The original Phantasy Star for the Sega Master System has occupied a special — if bittersweet — place in my heart for over three decades. It my first for-real console JRPG experienced, purchased a couple of days after my mother’s death. Its punishing grind and non-intuitive narrative flow proved to be an adequate distraction during a really harrowing time.
The franchise has waned since its groundbreaking debut, drifting towards an action-RPG MMO model which bears only a superficial resemblance to the 8-and-16 bit turn-based epics upon which the series built its reputation. The nature of the games have changed, but my interest has remained strong enough to be a system-selling incentive. My archives contain a host of Phantasy Star offerings across multiple console generations from the original SMS cartridge to a Phantasy Star 0 gamecard for the Nintendo DS.
One offering which intrigued me, but never garnered much actually playtime was the PS2 reskin of the first Phantasy Star game, offered as part of the budget line of “Sega Ages” upgraded classics. It dropped at a time when my interest in import gaming was at a low ebb. Even if I had a console capable of playing it, I no longer retained the patience (and muscle memory) to blunder through it the way I’d done with the straight port on the Saturn’s Phantasy Star Collection anthology a half decade prior.
It was relegated to the “maybe someday” file, along with a crate of still-unplayed games picked up in the later days of the PS2’s lifespan. Word of a fan translation project caused my ears to prick up, but the logistics of ripping and patching and finding a means to play the damn thing suggested a shitload of work expended for an equal amount of disappointment…
….until a couple of weeks ago, when I got a fan-curated bundle of the translated game and emulation software up and running on my shiny new laptop.
The game is an odd beast, equal parts old-and-new school with little blending between the two. The visuals have been upgraded from gorgeous-for-the-time 8-bit sprites to the slicker and softer prerendered style associated with Aughts Era flash browser games. It looks great in screencaps, but comes off as weirdly flat and sterile during actual gameplay.
The menus and interfaces have also received a less jarring modern facelift complete with tool tips, anime-style character art, and more intuitive functionality. No more blooping boxes of plain text against a stock environmental backdrop in order to manipulate party inventory.
The game’s signature “3D” dungeons got a more lateral upgrade from minimalist sprite-based corridors to…
…some pretty hideous-looking textured ones which don’t add much besides some unwelcome visual noise. At least the developers added a limited automapping feature by way of a consumable item, alleviating one of the more frustrating aspects of the original game.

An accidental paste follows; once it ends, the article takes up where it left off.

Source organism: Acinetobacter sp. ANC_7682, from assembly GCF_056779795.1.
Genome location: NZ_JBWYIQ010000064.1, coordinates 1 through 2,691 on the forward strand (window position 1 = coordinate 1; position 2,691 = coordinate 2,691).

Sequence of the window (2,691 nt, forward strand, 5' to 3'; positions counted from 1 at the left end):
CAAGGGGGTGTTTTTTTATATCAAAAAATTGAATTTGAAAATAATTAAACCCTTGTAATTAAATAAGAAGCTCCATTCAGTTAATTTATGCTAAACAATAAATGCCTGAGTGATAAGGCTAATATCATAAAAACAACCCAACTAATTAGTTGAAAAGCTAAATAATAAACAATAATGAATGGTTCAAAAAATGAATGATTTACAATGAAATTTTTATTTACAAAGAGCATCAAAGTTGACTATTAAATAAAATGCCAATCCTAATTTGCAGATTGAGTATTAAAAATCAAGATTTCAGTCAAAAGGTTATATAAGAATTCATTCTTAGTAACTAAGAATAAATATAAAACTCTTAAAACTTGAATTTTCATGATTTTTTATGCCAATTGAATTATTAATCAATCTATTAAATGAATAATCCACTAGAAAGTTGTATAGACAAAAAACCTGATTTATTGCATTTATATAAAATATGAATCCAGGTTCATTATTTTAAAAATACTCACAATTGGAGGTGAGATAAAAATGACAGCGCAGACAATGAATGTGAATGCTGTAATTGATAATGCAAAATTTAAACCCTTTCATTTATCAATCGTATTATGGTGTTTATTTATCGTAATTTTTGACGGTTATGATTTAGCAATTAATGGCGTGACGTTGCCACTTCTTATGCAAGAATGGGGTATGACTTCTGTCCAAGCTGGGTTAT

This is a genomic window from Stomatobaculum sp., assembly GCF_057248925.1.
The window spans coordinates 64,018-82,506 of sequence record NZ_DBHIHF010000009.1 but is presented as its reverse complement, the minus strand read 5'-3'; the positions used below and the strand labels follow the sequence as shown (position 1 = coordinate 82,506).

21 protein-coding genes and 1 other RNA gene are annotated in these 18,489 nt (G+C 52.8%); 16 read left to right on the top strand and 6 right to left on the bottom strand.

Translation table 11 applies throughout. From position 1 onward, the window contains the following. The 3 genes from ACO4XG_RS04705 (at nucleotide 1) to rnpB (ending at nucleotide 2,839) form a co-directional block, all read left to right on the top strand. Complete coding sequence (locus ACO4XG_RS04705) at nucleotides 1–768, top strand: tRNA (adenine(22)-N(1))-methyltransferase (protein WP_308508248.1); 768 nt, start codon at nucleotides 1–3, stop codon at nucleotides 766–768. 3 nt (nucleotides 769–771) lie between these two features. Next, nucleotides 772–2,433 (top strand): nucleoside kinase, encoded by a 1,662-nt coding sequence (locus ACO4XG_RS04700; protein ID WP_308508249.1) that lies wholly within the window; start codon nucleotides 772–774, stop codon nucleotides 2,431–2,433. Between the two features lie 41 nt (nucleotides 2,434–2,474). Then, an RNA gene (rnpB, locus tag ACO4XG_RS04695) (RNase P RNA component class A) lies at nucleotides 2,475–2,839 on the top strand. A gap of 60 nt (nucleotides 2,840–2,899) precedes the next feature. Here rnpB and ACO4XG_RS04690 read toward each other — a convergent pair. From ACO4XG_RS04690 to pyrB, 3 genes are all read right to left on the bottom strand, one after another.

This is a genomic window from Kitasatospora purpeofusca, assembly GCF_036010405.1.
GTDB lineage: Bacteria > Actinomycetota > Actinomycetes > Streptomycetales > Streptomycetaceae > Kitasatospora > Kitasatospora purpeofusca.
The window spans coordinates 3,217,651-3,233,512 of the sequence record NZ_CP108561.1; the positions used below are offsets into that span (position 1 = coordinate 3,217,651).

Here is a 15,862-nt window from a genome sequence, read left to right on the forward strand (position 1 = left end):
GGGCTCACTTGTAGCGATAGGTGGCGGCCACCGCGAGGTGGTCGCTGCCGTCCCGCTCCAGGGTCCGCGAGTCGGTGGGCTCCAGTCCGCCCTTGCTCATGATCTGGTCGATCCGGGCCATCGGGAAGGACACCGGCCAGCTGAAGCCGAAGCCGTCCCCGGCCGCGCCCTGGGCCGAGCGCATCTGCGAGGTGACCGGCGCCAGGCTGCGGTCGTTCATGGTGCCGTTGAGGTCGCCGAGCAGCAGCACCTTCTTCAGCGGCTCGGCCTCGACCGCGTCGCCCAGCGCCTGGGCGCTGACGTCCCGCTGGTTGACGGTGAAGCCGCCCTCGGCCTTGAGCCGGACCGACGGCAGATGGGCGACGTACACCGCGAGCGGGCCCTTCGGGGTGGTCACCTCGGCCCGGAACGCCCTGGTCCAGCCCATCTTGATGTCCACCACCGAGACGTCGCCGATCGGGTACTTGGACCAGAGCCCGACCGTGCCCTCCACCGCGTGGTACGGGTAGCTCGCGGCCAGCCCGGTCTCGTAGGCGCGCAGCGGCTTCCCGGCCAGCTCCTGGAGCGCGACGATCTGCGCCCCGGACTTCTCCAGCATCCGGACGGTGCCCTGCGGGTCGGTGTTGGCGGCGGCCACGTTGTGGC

The combat system has been brought closer in line to Phantasy Star IV‘s, the trad JRPG swan song of the franchise. Characters are now displayed onscreen during battles, and now have attack animations in place of the original game’s monochrome “slash” shorthand. There’s even as auto-attack option has been added for the thumb-fatigued crowd. Hit point, damages, and experience totals have been brought up from their modest tabletop-inspired totals to something closer in line to Final Fantasy’s big number gameplay. After getting a few levels under their belt, the characters are dishing out pain capable of felling the Master System version’s endgame bosses.
The grind in general is considerably easier in the remake version. After three hours of dicking around, my party managed to hit level 20 without much in the way of dedicated XP farming. Getting cash for big ticket items is also much less of a hassle, where going from zero meseta to a fancy new ceramic sword takes a single loop around the starting continent’s shoreline whacking crab monsters for money.
The less punishing grind and automapping feature removed two reasons I’ve struggled with revisiting the game, but the remake’s narrative tweaks provided the incentive to actually give it go. As an early-gen JRPG, Phantasy Star was a bit lean when it came to the plot. All you needed to know — overthrow the space tyrant who killed your brother — was spelled out in the instruction manual or short snippets of imperfectly localized text which…sorta…maybe…were adequate to directly you towards the next quest objective. It was heady stuff in 1988, but had long been outshone by the next-level soap operatics of the SNES Final Fantasy games. Out of the original quartet of games, only Phantasy Star IV managed to capture a similar vibe.
The Sega Ages remake of the first game dedicates a good deal of energy trying to bring the first Phantasy Star up to that level. Alisia and company are no longer stat-defined ciphers, but distinct personalities who interact with NPC and each other through still image cutscenes and dialogue boxes complete with mood-reflecting portraits. It’s not Mass Effect (or even Final Fantasy VI), but watching them come to “life” after all these years is a wonderful treat.
It’s fan service, pure and simple, and that applies to the remake as a whole. It wasn’t intended to win converts but to pay tribute to the first installment of a beloved franchise. Instead of trying players’ patience with faithful yet anachronistic mechanics, it distills the core components of the original into an appealingly compact package — a budget retro-title as a nostalgia-scented love letter.
And I’ll be damned if it doesn’t succeed at its goal.